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EMBO J. 1995 Jan 16;14(2):224-31.

Synaptobrevin binding to synaptophysin: a potential mechanism for controlling the exocytotic fusion machine.

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Howard Hughes Medical Institute, Yale University School of Medicine, New Haven CT 06510.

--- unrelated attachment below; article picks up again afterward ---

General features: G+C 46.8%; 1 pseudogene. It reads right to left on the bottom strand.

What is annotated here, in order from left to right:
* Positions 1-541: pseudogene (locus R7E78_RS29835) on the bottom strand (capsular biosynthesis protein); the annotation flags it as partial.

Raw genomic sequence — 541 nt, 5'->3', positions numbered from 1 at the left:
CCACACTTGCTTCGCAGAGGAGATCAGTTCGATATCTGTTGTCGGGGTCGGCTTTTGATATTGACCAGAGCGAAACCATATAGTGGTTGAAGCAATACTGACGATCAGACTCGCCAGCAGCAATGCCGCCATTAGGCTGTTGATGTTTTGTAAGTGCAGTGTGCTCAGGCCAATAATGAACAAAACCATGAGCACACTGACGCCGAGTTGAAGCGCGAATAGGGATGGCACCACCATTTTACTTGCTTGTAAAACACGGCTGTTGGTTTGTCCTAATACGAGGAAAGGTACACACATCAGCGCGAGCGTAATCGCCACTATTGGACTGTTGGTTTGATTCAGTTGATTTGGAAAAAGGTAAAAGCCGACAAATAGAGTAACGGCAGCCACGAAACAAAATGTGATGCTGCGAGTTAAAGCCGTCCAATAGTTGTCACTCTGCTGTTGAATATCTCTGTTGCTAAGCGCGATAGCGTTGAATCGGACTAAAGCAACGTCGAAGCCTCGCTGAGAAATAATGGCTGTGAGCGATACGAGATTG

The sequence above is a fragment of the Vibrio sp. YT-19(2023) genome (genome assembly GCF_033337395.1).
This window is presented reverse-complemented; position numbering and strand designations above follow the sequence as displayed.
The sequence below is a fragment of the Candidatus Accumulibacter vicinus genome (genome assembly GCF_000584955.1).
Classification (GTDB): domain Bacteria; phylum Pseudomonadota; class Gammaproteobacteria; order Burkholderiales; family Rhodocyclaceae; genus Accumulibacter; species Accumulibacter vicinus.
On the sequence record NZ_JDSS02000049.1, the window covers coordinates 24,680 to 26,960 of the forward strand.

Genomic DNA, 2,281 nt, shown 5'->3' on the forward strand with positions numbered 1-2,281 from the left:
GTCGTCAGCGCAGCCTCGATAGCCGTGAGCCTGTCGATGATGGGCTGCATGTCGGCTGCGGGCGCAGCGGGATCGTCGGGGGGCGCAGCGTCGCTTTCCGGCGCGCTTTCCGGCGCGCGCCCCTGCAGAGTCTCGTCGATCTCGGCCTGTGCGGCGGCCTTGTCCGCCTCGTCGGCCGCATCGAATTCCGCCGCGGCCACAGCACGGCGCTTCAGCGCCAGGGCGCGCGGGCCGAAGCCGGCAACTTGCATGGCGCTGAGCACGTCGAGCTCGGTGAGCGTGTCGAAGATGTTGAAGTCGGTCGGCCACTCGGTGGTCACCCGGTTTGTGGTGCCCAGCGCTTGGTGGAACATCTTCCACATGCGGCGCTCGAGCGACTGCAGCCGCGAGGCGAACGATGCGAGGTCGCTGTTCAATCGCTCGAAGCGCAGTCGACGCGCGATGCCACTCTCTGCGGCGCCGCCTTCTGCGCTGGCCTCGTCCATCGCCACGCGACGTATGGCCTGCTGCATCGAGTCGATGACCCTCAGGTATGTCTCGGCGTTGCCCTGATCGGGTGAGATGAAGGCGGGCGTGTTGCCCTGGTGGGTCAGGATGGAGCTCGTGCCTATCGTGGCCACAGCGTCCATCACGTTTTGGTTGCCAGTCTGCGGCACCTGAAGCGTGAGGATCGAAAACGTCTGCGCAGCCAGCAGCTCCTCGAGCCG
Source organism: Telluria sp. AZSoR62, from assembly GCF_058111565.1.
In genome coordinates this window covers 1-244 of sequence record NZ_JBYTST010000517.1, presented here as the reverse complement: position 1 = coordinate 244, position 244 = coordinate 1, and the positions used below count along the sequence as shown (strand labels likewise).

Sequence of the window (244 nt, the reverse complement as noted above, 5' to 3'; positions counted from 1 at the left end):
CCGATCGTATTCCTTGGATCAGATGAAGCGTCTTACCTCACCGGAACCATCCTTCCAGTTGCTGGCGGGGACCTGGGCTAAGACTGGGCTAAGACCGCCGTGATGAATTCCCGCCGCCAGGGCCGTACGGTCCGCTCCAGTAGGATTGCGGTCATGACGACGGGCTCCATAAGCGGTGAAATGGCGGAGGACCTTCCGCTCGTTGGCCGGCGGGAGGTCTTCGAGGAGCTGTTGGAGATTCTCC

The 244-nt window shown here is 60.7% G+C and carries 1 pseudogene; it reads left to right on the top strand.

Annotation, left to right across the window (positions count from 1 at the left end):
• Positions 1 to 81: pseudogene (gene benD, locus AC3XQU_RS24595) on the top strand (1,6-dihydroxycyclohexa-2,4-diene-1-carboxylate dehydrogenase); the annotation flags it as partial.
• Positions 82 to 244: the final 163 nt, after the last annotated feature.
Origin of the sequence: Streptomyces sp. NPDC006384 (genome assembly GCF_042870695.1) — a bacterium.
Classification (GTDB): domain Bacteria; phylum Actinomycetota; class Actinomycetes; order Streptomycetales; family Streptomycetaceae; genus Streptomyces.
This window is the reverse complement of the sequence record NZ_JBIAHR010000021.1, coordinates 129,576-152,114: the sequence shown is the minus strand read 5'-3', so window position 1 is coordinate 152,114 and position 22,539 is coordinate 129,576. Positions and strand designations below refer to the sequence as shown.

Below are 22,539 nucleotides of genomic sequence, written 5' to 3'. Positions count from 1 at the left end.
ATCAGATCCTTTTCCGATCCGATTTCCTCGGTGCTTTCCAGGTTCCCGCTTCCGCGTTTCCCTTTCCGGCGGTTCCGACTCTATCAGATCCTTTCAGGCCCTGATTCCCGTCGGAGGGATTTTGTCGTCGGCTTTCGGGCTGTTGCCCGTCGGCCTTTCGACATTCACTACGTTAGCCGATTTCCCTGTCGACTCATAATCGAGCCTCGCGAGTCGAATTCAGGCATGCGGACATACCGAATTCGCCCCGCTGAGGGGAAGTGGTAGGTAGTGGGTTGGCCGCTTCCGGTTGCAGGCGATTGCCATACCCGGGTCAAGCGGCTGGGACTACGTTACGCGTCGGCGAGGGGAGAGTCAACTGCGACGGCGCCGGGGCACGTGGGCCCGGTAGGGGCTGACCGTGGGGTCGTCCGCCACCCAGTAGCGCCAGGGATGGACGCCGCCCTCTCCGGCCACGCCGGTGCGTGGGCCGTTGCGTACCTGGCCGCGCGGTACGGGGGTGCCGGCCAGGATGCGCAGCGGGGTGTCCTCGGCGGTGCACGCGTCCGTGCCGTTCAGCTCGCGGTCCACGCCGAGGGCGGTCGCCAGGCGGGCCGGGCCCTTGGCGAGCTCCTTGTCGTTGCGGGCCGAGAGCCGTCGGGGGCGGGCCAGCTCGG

The synaptic vesicle protein synaptobrevin (VAMP) has recently been implicated as one of the key proteins involved in exocytotic membrane fusion. It interacts with the synaptic membrane proteins syntaxin I and synaptosome-associated protein (SNAP)-25 to form a complex which precedes exocytosis [Söllner et al. (1993b) Cell, 75, 409-418]. Here we demonstrate that the majority of synaptobrevin is bound to the vesicle protein synaptophysin in detergent extracts. No syntaxin I was found in this complex when synaptophysin-specific antibodies were used for immunoprecipitation. Conversely, no synaptophysin was associated with the synaptobrevin-syntaxin I complex when syntaxin-specific antibodies were used for immunoprecipitation. Thus, the synaptobrevin pool bound to synaptophysin is not available for binding to syntaxin I and SNAP-25, and vice versa. Synaptobrevin-synaptophysin binding was also demonstrated by chemical cross-linking in isolated nerve terminals. Furthermore, recombinant synaptobrevin II efficiently bound synaptophysin and its isoform synaptoporin, but not the more distantly related synaptic vesicle protein p29. Recombinant synaptobrevin I bound with similar efficiency, whereas the non-neuronal isoform cellubrevin displayed a lower affinity towards synaptophysin. Treatment with high NaCl concentrations resulted in a dissociation of the synaptobrevin-synaptophysin complex. In addition, the interaction of synaptobrevin with synaptophysin was irreversibly abolished by low amounts of SDS, while the interaction with syntaxin I was enhanced. We conclude that synaptophysin selectively interacts with synaptobrevin in a complex which excludes the t-SNAP receptors syntaxin I and SNAP-25, suggesting a role for synaptophysin in the control of exocytosis.

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